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The Fixable Problem with Serverless (iopipe.com)
79 points by adjohn on June 29, 2016 | hide | past | web | favorite | 12 comments



Great article, and good introduction to IOpipe. I think ultimately it will be nice to be able to run all of these FaaS (function as a service) platforms on Docker, to avoid cloud lock-in. I just can't imagine the industry supporting multiple proprietary platforms in the long term.


I wrote effe with I believe is pretty close to what Iopipe want to do.

You basically write your function in golang and it get compiled to a single binary that you can run everywhere.

Everything is ready but the deploying, so you will need to deploy your own, but it already can create a docker container so...

Everything is on github: https://github.com/siscia/effe


It's open source. I'm open to seeing how we might be able to integrate or work with Effe in our Go SDK, or if necessary, learn from your effort. Take a look at https://github.com/iopipe/iopipe-golang, I'd love a pull-request.

We're not an alternative to AWS Lambda or, "Lambda on your own infrastructure". Instead, we desire to make it easier to build apps that run anywhere, which includes both AWS Lambda and Docker. I suppose there's some overlap, but the goals and technical challenges are a bit different. IOpipe is also a library that simplifies integration with services that provide state.


> It’s not just deployment, but provides facilities for sharing code and extracting telemetry from your running apps. We believe that operations should be coupled with development, that developer tools should also be operational tools. For this reason, we’re keen to ensure that telemetry — metrics, logging, analytics, distributed tracing — is built-in from the beginning.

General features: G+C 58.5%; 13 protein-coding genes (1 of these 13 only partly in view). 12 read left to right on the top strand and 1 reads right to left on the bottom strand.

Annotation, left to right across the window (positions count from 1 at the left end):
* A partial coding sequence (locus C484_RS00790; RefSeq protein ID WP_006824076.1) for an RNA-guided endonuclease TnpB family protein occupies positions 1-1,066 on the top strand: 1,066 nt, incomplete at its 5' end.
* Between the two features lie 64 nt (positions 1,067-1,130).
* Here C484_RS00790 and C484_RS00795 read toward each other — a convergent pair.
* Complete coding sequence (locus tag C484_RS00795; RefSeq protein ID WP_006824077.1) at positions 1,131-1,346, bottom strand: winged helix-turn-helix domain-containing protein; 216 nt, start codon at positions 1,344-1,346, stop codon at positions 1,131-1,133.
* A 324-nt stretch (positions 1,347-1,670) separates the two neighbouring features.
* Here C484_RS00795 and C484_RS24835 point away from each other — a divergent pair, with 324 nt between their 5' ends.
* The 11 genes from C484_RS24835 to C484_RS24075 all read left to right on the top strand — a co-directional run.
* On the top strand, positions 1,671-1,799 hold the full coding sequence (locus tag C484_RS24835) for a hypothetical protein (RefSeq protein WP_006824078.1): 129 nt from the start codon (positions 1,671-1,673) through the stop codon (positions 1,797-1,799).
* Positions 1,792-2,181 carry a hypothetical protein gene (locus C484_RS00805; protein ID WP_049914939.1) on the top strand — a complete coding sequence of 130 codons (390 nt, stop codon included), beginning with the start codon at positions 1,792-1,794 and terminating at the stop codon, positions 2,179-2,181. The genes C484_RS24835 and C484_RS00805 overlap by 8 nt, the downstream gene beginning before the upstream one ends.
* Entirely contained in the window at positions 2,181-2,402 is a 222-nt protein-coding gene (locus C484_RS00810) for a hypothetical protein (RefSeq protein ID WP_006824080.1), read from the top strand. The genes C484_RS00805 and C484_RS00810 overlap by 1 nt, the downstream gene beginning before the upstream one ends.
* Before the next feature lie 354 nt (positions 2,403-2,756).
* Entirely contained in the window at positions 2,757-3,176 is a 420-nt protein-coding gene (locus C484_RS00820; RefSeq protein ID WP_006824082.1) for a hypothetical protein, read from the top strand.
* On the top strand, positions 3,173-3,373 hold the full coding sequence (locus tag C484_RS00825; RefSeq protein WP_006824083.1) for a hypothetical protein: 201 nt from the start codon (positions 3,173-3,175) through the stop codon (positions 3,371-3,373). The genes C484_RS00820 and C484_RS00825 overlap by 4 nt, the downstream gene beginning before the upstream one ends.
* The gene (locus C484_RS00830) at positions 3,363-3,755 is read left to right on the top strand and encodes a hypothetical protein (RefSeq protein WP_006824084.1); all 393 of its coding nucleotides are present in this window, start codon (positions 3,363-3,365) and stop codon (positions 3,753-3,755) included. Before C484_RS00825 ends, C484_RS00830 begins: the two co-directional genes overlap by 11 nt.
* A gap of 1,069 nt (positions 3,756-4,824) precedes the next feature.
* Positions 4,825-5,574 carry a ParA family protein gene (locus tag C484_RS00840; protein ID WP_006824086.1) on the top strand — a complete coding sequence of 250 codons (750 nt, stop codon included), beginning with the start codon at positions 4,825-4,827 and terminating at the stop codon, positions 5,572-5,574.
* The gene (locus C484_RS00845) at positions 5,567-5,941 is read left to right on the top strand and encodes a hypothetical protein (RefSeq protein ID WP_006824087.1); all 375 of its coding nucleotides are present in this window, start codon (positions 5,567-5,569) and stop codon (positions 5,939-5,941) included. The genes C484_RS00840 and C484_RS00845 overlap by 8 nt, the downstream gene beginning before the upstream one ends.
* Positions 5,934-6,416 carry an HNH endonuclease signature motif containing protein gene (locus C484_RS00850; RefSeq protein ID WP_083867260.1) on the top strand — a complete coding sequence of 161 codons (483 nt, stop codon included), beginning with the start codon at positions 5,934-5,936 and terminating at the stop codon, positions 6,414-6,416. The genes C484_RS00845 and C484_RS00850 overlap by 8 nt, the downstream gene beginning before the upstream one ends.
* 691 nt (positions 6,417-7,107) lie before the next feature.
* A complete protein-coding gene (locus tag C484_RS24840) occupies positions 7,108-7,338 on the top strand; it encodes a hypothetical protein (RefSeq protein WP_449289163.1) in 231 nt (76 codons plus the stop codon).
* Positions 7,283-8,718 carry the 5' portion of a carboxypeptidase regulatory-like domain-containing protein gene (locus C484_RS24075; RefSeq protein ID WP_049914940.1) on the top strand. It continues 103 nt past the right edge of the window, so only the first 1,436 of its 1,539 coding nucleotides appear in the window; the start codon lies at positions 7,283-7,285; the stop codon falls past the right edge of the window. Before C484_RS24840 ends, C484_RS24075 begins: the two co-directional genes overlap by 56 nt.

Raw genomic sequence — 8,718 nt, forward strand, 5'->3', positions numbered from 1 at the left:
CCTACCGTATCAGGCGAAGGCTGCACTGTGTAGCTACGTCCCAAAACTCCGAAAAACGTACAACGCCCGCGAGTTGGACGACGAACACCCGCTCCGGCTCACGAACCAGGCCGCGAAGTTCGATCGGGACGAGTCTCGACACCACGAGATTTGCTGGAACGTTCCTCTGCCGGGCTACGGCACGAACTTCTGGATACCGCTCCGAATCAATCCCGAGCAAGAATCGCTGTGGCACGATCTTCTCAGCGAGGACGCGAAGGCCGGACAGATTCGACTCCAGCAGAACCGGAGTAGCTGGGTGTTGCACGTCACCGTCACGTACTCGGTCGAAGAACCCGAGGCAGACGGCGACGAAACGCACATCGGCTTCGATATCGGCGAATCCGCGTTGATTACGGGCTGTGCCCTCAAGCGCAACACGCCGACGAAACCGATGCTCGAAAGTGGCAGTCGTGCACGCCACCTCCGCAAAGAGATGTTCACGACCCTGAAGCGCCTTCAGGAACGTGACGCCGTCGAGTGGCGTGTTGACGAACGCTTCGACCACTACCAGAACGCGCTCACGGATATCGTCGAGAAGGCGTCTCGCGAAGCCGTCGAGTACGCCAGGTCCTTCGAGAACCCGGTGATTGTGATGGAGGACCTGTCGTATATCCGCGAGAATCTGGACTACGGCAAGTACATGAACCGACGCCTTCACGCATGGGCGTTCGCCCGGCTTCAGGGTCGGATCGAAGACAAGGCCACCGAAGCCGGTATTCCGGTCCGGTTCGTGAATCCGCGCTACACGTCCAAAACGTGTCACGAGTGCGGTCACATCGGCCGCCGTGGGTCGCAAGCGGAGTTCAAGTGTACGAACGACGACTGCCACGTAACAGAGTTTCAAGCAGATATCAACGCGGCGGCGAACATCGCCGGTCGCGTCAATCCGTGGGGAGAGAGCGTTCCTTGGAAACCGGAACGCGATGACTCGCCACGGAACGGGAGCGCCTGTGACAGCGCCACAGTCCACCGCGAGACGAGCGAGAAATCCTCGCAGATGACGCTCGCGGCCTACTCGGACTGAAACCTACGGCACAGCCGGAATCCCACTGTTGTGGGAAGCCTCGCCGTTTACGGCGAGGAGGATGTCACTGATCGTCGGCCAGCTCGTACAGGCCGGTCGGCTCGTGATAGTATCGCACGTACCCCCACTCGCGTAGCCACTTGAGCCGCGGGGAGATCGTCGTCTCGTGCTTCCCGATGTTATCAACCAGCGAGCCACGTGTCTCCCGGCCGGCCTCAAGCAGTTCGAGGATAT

I think this is the most important problem IOPipe is trying to solve. Portability between platforms is a good goal but achievable with some discipline about avoiding the proprietary bits of the platform. Making "serverless" software operable to the same (or better) degree than traditional software deployment is the key.


IaaS, SaaS, FaaS, Paas, CaaS, geeeeez. We need "Acronym as a Service" already.


Or what about Application Platform as a Service (aPaaS).

http://blog.appscale.com/gartner-magic-quadrant


already Application aas


AaaS


Thanks


After tinkering around with Lambda myself building MMOG with it, while it does exactly what it says, the pieces seem too disparate and everything felt to "cobbleware" for me to do anything user-facing with it. Indeed, it seems an ideal system to do offline and backoffice. The stack I ended up with was API-gateway <-> Lmabda <-> Dynamo <-> Dynamo Streams <-> SQS <-> Browser <-> S3 Good luck troubleshooting that. I found the concept of "serverless" more appropriate using Google App Engine.


Interesting! How is this different than OpenWhisk?


OpenWhisk runs as a long-lived service which runs your code in Docker containers. In a way, it's a hammer.

IOpipe can deploy code anywhere, which includes both Docker and OpenWhisk. It's the nail. You could deploy an app with IOpipe to OpenWhisk then run a map-reduce job on the same OpenWhisk cluster, on Docker Swarm, AWS Lambda, or... anywhere

It would be easy to stand up a service based on IOpipe that works like OpenWhisk, but that's just one use-case.




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